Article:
Polycarbonate are the most rigid and durable of molds you can use with chocolate. They come in various shapes to make all kinds of chocolates, from large bars to miniature shapes. These are slightly smaller than bombs you make using silicone or 3 part molds but still fit into a standard sized mug really nicely and are big enough to fit lots of fillings.
For traditional hot chocolate bombs, we'll need the domed shaped molds, which come in a few sizes. The ones I'm using is in this tutorial makes spheres that are 2.5 in (63mm) diameter (the manufacturer that makes these molds here refer to this mold as "large" sized). I got mine from Amazon here.
These type molds are used by professional bakers and chocolatiers and are the most expensive of the three types. They are, however, going to be the most durable for long lasting use. Also the rigidity of the mold has its perks - you'll be able to scrape these things clean of chocolate without harming the chocolate inside each cavity.
If you're looking for tools you need to make the bombs, as well as chocolate types to use, or shipping questions, check out my "Hot chocolate bombs: your complete guide" post, which covers covers more of the basic questions around hot chocolate bombs.
Compound chocolate has this really interesting characteristic that when it gets really hot it thickens up. It sounds counter-intuitive, because I want to think that as we "melt" ingredients, they should get more runny. It's a pretty simple fix - you didn't burn your chocolate (until you see that it has black spots, in which you will have to throw it out.) You just have to let it cool down. The ideal working temperature for most compound chocolates is around 100F (32C). You don't need a thermometer at all to work with compound chocolate - but just wait until it cools by gently stirring it in your bowl. It will go back to it's fluid state, I promise.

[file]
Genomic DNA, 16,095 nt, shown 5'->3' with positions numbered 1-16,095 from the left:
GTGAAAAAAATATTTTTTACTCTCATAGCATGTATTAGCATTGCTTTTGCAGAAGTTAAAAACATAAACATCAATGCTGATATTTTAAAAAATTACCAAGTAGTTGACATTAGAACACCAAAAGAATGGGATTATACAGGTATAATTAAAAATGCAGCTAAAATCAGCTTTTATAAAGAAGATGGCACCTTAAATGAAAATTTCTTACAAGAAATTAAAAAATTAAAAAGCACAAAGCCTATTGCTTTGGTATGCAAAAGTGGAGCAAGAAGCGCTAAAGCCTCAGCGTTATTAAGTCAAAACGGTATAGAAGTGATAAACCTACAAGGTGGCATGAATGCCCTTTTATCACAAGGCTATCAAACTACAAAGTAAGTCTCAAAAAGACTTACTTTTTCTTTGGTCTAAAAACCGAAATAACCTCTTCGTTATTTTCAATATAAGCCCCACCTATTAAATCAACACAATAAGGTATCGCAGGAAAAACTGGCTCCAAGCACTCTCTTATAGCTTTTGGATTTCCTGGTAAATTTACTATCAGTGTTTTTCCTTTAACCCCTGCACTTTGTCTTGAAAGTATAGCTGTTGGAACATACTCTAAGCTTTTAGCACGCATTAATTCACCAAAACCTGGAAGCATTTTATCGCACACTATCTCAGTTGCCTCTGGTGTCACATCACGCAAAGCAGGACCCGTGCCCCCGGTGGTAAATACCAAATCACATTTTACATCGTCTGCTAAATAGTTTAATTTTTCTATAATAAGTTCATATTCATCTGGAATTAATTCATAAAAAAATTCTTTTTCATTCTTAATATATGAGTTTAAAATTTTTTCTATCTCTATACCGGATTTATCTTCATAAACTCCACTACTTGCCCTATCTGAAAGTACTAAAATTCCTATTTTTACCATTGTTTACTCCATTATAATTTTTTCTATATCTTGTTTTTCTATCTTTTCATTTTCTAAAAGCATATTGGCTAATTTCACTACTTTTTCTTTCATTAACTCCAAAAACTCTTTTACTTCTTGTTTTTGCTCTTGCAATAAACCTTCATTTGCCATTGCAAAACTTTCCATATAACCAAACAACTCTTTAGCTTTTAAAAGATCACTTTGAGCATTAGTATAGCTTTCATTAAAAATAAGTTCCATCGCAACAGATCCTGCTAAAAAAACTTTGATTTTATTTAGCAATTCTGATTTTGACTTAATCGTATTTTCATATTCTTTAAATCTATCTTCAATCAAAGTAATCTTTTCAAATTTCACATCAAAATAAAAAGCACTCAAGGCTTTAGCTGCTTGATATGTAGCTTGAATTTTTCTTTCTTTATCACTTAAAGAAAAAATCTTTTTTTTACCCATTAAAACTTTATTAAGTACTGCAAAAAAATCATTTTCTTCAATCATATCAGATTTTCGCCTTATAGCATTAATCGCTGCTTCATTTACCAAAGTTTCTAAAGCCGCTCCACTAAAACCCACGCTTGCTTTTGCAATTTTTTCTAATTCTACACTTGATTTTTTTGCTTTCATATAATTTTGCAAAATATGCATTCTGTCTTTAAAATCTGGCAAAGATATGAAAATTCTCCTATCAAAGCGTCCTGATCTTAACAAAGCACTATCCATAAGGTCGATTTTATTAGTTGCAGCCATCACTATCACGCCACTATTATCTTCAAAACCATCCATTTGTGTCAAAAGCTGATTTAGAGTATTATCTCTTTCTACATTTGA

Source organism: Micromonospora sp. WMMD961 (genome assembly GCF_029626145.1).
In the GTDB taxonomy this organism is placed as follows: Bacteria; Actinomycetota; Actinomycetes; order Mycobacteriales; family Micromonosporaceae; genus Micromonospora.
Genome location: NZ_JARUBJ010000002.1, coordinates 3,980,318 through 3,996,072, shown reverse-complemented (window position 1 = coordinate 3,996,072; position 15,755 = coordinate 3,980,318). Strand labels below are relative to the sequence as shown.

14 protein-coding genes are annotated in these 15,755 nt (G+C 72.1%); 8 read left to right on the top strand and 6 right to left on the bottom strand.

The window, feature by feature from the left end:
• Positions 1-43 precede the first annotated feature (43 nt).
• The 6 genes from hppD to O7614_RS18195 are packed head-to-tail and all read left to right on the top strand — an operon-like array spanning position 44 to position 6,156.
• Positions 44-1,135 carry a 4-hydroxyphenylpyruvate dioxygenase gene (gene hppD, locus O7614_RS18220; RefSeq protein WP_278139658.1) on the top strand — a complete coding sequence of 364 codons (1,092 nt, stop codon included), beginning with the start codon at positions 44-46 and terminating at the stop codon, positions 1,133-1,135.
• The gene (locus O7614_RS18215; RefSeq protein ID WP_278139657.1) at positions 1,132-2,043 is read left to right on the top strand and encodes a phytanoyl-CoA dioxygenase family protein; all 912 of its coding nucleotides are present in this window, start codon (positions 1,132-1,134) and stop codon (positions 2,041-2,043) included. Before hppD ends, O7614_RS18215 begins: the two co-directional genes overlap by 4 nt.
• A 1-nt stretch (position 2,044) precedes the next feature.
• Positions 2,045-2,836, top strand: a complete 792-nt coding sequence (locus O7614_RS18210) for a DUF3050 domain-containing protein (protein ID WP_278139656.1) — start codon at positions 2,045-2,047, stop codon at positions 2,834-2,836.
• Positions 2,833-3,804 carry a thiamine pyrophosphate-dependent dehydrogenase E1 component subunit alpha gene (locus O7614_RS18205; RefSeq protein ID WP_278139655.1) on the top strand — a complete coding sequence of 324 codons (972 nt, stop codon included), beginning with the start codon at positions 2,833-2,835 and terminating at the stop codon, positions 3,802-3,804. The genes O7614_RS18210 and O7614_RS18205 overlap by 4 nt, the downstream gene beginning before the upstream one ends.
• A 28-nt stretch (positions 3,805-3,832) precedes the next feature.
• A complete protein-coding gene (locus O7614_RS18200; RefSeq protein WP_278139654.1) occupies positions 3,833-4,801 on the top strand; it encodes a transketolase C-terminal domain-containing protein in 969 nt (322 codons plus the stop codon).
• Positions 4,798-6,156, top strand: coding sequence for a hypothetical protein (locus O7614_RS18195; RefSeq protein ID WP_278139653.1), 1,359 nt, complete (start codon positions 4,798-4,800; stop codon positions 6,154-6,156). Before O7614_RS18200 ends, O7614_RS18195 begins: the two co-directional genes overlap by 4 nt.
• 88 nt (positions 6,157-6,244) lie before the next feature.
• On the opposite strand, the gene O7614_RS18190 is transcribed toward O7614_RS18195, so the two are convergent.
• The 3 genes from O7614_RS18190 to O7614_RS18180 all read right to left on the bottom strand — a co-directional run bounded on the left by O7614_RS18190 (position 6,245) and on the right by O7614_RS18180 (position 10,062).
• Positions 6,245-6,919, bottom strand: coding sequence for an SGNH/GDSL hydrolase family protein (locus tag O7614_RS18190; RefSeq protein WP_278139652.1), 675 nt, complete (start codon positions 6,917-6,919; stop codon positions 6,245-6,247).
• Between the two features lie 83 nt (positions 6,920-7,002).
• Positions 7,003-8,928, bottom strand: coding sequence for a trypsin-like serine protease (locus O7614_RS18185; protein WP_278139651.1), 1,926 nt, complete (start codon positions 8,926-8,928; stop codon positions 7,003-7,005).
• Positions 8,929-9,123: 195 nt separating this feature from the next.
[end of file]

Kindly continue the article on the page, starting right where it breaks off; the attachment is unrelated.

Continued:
If you really want to heat up your chocolate, you can caramelize your white chocolate, which is insanely yummy. Even though compound chocolate is not real chocolate, it still works! (Some people believe that caramelized white chocolate is dependent on the cocoa butter content, but it's really dependent on the presence of sugar ;) )
This is probably the number issue with these molds. As chocolate cools, it naturally contracts or shrinks as it hardens. This happens with real chocolate, and probably with compound chocolate as well. (Compound chocolate has different fats, so I'm not totally sure, but it acts similar to real chocolate)
If you have trouble removing the chocolate easily, it is because the chocolate has not set completely. The first time I used these molds I could not, for the life of me, get them out. Turns out I wasn't being patient enough in letting them set completely.
If all else fails put your molds with the compound chocolate in them in the freezer. It was almost comical how easy they were to take out when set completely.
Warm hands, warm heart! But yeah, problematic when working with chocolate. Some people swear by keeping ice nearby to chill their hands when working with chocolate, some people wear gloves. Both those methods can help. You can also try to touch the chocolate as little as possible. Compound chocolate has a higher melting temp than real chocolate (which coincidentally melts at body temp - a key feature as to why it melts in your mouth so wonderfully when you eat it) so at least we have that to our advantage. So when you pop them out of the mold, do it onto the counter top and then use the silicone muffin cups to handle your chocolates.
For every chocolate bomb (an entire bomb with marshmallows and cocoa powder) you will need
So for instance, if you wanted to make 3 hot chocolate bombs, you'll need 120g of chocolate, 27g of hot cocoa mix, and 27g of marshmallows.